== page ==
The opinion of the court was delivered by: E. Thomas Boyle United States Magistrate Judge
MEMORANDUM OPINION AND ORDER
Before the Court are plaintiff's Motion for Leave to Serve Third Party Subpoenas Prior to Rule 26(f) Conference and its Emergency Motion to Preserve Data Pending Motion for Leave to Serve Third Party Subpoenas Prior to Rule 26(f) Conference. For the reasons that follow, plaintiff's motions are DENIED.
This is copyright infringement action in which the plaintiff has sued a number of anonymous alleged infringers for downloading a film called "Virgins 4" using a peer-to-peer file-sharing protocol called BitTorrent. (See Complaint at 2-3). The work is not yet registered with the Copyright Office. Rather, plaintiff asserts that "[o]n or about April 22, 2011, Plaintiff submitted an application for Copyright Registration . . . for the motion picture." (Id. at 2).
Plaintiff has identified the defendants only through their Internet Protocol ("IP") addresses. Plaintiff now asks the Court for (1) an order pursuant to Federal Rules of Civil Procedure 26(b)(2)(C) and 34(c) requiring Internet Service Providers ("ISP") Optimum Online, RCN Corporation, Road Runner, and Verizon Internet Services to preserve data and (2) leave to serve third-party subpoenas prior to a Federal Rule of Civil Procedure 26(f) ("Rule 26(f)") conference to those ISPs.
Federal Rule of Civil Procedure 26(d)(1) allows a court to issue an order permitting a party to seek discovery prior to the Rule 26(f) conference. See Fed. R. Civ. Proc. 26(d)(1) ("A party may not seek discovery from any source before the parties have conferred as required by Rule 26(f), except . . . when authorized . . . by court order."). In this Circuit, courts will allow a party to issue a subpoena under Federal Rule of Civil Procedure 45 to discover a Doe defendant's identity when there is (1) a concrete showing of a prima facie claim of copyright infringement; (2) a specific discovery request; (3) an absence of alternative means to obtain the subpoenaed information; (4) a central need for the subpoenaed information; and (5) a minimal expectation of privacy by the defendants in the subpoenaed information. See Arista Records, LLC v. Doe 3, 604 F.3d 110, 119 (2d Cir. 2010) (citing Sony Music Entertainment Inc. v. Does 1-40, 326 F. Supp. 2d 556, 564-65 (S.D.N.Y. 2004)). While plaintiff's application satisfies the second through fifth factors, it has not met the first because it has not pleaded a prima facie claim of copyright infringement. Because the Complaint does not plead a meritorious copyright infringement claim, it does not make sense to allow plaintiff the discovery it seeks.
To state a claim for copyright infringement, a plaintiff must claim (1) ownership of a valid copyright in a work, and (2) the copying of elements of the work that are original. Feist Publ'ns, Inc. v. Rural Tel. Serv. Co., 499 U.S. 340, 361, 111 S. Ct. 1282, 113 L. Ed. 2d 358 (1991). Section 411(a) of the Copyright Act "requires copyright holders to register their works before suing for copyright infringement." Reed Elsevier, Inc. v. Muchnick, - U.S. -, 130 S. Ct. 1237, 1241, 176 L. Ed. 2d 18 (2010) (citing 17 U.S.C.A. § 411(a)). While failure to register a work does not deprive a federal court of jurisdiction over an action for infringement, valid registration is an element of an infringement claim.*fn1 See id. at 1247; see also Cosmetic Ideas, Inc. v. IAC/InteractiveCorp, 606 F.3d 612, 615 (9th Cir. 2010) ("[P]ost-Reed Elsevier, registration is an element of an infringement claim, rather than a jurisdictional bar."). Although the Second Circuit has not addressed this specific question, courts in both the Eastern District of New York and the Southern District of New York have held that submission of an application for copyright registration does not satisfy the registration precondition of § 411(a). See, e.g., Lewinson v. Henry Holt & Co., 629 F. Supp. 2d 547, 553, 559 (S.D.N.Y. 2009) (holding that a work for which a registration application had been sent was not registered within the meaning of § 411(a)); Corbis Corp. v. UGO Networks, Inc. 322 F. Supp. 2d 520, 521-22 (S.D.N.Y. 2004) (holding that a work is not registered within the meaning of § 411(a) unless and until "the Copyright Office has either approved or refused the pending application for registration" and collecting cases); Capitol Records, Inc. v. Wings Digital Corp., 218 F. Supp. 2d 280, 284 (E.D.N.Y. 2002) (dismissing "claims for copyright infringement based upon pending registration applications"); Silver v. Lavandeira, No. 08 Civ. 6522, 2009 WL 513031, at *5 (S.D.N.Y. Feb. 26, 2009) (noting that, although a few courts in the Second Circuit have held that a pending application for registration satisfies § 411(a), "the emerging consensus among courts in this district is that the mere filing of applications and payment of the associated fees is insufficient, as a matter of law, to meet the statutory requirement that a copyright be registered prior to the initiation of an infringement action").*fn2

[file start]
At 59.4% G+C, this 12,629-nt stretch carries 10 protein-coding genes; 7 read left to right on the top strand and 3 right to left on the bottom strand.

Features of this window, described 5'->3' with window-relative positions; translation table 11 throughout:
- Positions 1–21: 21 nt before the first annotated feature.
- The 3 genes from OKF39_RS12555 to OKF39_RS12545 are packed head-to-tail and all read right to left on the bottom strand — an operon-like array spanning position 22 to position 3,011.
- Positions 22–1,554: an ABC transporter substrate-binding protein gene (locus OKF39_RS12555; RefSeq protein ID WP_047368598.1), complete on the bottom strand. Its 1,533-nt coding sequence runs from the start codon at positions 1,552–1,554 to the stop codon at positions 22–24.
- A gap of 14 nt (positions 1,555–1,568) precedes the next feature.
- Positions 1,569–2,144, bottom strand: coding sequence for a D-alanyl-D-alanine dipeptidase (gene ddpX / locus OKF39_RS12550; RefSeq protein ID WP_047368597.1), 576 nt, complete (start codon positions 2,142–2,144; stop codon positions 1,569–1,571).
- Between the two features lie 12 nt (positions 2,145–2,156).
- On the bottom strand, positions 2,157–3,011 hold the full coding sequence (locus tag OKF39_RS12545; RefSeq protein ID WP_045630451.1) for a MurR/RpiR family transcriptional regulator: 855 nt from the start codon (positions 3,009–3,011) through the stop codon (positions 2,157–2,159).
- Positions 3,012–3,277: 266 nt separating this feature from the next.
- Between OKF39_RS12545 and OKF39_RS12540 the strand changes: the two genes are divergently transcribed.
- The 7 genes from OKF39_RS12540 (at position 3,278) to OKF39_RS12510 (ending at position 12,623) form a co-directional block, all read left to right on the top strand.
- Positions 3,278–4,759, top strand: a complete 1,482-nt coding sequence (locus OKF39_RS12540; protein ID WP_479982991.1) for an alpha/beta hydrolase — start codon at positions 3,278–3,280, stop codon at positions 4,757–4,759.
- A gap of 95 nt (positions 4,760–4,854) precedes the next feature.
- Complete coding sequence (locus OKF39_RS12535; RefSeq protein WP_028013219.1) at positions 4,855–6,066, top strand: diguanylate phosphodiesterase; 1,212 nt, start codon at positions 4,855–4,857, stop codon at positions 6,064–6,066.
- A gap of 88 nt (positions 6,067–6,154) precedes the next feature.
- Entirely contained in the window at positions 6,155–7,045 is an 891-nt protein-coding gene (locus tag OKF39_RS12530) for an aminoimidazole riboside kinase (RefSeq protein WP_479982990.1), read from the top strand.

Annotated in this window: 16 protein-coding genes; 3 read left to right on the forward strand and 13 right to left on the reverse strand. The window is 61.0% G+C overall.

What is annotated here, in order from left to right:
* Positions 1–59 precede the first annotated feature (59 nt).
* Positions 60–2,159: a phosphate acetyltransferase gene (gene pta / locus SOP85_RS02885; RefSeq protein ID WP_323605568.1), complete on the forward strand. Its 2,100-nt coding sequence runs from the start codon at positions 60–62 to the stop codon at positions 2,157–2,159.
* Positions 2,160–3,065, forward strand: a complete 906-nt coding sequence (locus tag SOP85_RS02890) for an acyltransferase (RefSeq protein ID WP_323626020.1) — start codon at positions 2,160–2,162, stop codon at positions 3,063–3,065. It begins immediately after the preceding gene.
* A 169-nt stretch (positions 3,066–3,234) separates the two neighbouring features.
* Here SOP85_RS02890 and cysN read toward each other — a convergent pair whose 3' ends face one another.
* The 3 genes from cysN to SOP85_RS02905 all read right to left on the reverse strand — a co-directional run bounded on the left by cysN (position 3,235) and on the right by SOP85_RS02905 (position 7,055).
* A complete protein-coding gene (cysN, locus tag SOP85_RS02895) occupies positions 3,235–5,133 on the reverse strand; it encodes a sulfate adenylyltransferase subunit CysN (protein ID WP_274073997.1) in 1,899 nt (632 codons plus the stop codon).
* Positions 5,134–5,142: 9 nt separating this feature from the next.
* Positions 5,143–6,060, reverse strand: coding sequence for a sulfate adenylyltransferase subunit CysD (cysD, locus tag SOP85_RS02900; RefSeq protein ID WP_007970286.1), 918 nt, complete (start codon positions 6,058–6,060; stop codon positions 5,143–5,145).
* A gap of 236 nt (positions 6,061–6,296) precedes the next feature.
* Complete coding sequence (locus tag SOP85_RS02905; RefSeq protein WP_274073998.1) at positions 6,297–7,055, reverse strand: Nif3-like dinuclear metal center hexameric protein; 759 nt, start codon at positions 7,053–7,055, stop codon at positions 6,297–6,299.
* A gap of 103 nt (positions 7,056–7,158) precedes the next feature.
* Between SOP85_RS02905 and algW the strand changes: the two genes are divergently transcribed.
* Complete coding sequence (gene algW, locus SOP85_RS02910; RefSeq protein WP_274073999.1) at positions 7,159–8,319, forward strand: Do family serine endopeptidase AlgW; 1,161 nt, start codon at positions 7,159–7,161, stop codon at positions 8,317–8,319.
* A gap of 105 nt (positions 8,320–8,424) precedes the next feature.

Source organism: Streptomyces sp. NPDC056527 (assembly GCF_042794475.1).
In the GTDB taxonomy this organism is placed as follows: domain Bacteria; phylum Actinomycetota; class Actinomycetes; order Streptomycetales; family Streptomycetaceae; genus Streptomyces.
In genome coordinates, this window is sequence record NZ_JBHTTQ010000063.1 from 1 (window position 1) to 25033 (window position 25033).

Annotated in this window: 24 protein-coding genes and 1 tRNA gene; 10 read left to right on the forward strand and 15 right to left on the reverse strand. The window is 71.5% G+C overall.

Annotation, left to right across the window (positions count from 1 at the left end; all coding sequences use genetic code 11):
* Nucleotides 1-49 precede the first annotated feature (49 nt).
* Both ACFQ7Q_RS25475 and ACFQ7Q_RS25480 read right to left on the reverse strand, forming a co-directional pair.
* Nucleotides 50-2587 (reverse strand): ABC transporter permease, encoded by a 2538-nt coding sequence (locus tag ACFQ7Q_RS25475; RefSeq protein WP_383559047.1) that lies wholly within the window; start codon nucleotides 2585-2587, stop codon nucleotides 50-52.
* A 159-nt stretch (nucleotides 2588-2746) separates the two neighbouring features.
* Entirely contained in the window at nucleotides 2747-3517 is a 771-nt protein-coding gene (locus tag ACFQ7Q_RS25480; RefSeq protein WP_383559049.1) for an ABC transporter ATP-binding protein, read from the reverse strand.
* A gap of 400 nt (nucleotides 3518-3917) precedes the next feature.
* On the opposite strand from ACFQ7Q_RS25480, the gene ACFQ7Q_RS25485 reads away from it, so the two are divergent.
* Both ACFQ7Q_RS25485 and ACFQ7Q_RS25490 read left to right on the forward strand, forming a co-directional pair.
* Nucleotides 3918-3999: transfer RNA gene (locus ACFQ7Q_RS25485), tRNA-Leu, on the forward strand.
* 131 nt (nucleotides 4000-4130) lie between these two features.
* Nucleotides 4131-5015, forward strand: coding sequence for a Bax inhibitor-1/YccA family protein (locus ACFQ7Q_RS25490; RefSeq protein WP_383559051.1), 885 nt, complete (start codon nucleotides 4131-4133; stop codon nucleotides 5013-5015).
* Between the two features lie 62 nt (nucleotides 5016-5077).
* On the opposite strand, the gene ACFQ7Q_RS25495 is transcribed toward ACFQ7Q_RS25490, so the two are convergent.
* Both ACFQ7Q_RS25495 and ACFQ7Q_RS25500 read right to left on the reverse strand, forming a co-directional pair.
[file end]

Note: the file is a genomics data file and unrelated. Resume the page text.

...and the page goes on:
Because plaintiff has alleged only that the registration for the allegedly infringed film is pending, it has not properly pled all of the elements of a copyright infringement cause of action. Because plaintiff has not made a concrete showing of a prima facie claim of copyright infringement, it has not established good cause to allow discovery prior to the Rule 26(f) conference. Therefore, the Court denies plaintiff's Motion for Leave to Serve Third Party Subpoenas Prior to Rule 26(f) Conference and its Emergency Motion to Preserve Data Pending Motion for Leave to Serve Third Party Subpoenas Prior to Rule 26(f) Conference. This denial is without prejudice to renewal should the pleading deficiency be corrected.